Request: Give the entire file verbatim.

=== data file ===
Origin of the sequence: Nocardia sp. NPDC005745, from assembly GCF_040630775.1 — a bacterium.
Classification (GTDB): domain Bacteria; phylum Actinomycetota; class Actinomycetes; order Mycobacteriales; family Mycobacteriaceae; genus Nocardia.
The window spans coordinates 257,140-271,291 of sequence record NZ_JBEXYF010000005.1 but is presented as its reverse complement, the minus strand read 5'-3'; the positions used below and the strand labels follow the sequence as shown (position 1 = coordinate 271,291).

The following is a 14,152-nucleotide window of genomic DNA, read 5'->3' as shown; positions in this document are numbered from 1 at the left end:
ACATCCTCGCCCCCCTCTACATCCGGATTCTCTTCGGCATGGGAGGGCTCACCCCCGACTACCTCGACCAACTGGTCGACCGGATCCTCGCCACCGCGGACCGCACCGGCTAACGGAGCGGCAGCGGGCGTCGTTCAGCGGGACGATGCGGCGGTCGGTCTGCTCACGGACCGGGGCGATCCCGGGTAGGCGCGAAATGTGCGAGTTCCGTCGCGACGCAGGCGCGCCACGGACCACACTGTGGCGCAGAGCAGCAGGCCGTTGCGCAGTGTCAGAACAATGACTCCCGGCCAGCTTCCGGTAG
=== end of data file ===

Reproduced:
Origin of the sequence: Nocardia sp. NPDC005745, from assembly GCF_040630775.1 — a bacterium.
Classification (GTDB): domain Bacteria; phylum Actinomycetota; class Actinomycetes; order Mycobacteriales; family Mycobacteriaceae; genus Nocardia.
The window spans coordinates 257,140-271,291 of sequence record NZ_JBEXYF010000005.1 but is presented as its reverse complement, the minus strand read 5'-3'; the positions used below and the strand labels follow the sequence as shown (position 1 = coordinate 271,291).

The following is a 14,152-nucleotide window of genomic DNA, read 5'->3' as shown; positions in this document are numbered from 1 at the left end:
ACATCCTCGCCCCCCTCTACATCCGGATTCTCTTCGGCATGGGAGGGCTCACCCCCGACTACCTCGACCAACTGGTCGACCGGATCCTCGCCACCGCGGACCGCACCGGCTAACGGAGCGGCAGCGGGCGTCGTTCAGCGGGACGATGCGGCGGTCGGTCTGCTCACGGACCGGGGCGATCCCGGGTAGGCGCGAAATGTGCGAGTTCCGTCGCGACGCAGGCGCGCCACGGACCACACTGTGGCGCAGAGCAGCAGGCCGTTGCGCAGTGTCAGAACAATGACTCCCGGCCAGCTTCCGGTAG